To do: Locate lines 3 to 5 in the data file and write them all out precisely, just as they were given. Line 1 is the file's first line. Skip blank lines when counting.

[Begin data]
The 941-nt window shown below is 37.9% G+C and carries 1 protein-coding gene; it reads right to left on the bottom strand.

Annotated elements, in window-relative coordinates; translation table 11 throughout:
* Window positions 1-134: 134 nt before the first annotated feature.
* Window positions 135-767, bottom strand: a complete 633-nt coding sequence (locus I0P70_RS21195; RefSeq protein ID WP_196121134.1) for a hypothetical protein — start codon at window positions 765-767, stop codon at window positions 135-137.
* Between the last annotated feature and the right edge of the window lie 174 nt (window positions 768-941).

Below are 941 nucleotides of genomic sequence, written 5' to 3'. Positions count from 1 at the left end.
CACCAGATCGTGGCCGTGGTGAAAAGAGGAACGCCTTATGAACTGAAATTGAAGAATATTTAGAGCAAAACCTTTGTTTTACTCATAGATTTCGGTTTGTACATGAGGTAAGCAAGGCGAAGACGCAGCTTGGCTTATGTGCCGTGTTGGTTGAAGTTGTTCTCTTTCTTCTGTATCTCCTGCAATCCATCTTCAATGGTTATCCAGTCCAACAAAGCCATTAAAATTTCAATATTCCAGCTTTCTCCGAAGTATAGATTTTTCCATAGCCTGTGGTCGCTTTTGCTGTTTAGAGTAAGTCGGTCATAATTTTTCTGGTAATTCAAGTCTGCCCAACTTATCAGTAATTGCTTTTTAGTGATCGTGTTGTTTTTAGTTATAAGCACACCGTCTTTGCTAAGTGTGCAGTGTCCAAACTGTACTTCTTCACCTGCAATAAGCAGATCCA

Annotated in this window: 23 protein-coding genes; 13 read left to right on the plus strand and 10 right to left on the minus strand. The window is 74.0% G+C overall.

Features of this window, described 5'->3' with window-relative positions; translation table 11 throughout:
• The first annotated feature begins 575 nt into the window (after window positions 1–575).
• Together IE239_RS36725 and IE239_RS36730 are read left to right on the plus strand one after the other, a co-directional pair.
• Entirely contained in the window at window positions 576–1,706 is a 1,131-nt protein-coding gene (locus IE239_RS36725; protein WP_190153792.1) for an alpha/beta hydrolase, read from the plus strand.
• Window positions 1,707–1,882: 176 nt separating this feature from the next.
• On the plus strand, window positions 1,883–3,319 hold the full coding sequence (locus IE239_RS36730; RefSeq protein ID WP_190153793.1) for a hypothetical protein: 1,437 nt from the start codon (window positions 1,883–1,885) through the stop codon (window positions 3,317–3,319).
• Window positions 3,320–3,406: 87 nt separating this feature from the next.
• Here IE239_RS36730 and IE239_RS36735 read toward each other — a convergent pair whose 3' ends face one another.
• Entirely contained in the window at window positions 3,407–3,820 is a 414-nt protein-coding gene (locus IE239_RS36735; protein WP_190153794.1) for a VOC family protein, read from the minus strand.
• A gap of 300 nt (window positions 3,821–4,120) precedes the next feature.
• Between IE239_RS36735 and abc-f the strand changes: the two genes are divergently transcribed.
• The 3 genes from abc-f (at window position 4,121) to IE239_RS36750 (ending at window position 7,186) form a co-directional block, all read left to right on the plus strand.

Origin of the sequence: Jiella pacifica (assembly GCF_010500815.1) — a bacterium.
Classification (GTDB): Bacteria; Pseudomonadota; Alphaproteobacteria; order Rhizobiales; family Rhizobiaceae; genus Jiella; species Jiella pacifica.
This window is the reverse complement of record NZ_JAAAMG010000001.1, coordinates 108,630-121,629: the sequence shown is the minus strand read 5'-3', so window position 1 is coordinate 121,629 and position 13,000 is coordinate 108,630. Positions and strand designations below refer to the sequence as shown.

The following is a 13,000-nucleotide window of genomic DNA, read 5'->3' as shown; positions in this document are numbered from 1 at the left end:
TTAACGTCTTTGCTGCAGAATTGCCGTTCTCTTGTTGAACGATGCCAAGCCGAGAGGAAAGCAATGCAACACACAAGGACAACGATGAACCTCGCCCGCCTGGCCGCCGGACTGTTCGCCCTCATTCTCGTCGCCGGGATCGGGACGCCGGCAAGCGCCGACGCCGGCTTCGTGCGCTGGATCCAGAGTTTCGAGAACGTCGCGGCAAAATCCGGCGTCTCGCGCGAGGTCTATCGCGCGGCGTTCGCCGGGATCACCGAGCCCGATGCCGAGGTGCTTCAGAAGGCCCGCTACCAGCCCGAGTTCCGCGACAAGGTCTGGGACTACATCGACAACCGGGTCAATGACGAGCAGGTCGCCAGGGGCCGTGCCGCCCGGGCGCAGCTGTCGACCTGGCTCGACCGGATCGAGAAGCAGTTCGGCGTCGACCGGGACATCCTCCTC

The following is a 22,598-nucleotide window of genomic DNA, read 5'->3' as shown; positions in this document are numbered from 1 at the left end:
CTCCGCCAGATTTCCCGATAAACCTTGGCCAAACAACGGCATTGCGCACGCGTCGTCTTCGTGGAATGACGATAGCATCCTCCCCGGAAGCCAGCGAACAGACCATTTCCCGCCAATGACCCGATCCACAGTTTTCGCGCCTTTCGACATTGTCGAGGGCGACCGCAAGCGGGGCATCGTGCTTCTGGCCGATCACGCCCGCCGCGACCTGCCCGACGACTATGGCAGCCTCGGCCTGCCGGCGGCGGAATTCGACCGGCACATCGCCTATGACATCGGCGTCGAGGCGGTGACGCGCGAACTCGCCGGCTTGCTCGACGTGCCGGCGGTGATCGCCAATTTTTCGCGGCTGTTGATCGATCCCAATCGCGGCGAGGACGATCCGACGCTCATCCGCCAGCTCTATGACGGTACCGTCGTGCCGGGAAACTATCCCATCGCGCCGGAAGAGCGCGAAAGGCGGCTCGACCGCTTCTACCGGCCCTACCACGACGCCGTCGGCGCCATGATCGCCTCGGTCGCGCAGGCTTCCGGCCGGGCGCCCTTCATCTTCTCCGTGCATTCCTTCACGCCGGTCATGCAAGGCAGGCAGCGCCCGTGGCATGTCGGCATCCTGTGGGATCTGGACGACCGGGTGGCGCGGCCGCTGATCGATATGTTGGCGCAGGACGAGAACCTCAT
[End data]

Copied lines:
* Window positions 1-134: 134 nt before the first annotated feature.
* Window positions 135-767, bottom strand: a complete 633-nt coding sequence (locus I0P70_RS21195; RefSeq protein ID WP_196121134.1) for a hypothetical protein — start codon at window positions 765-767, stop codon at window positions 135-137.
* Between the last annotated feature and the right edge of the window lie 174 nt (window positions 768-941).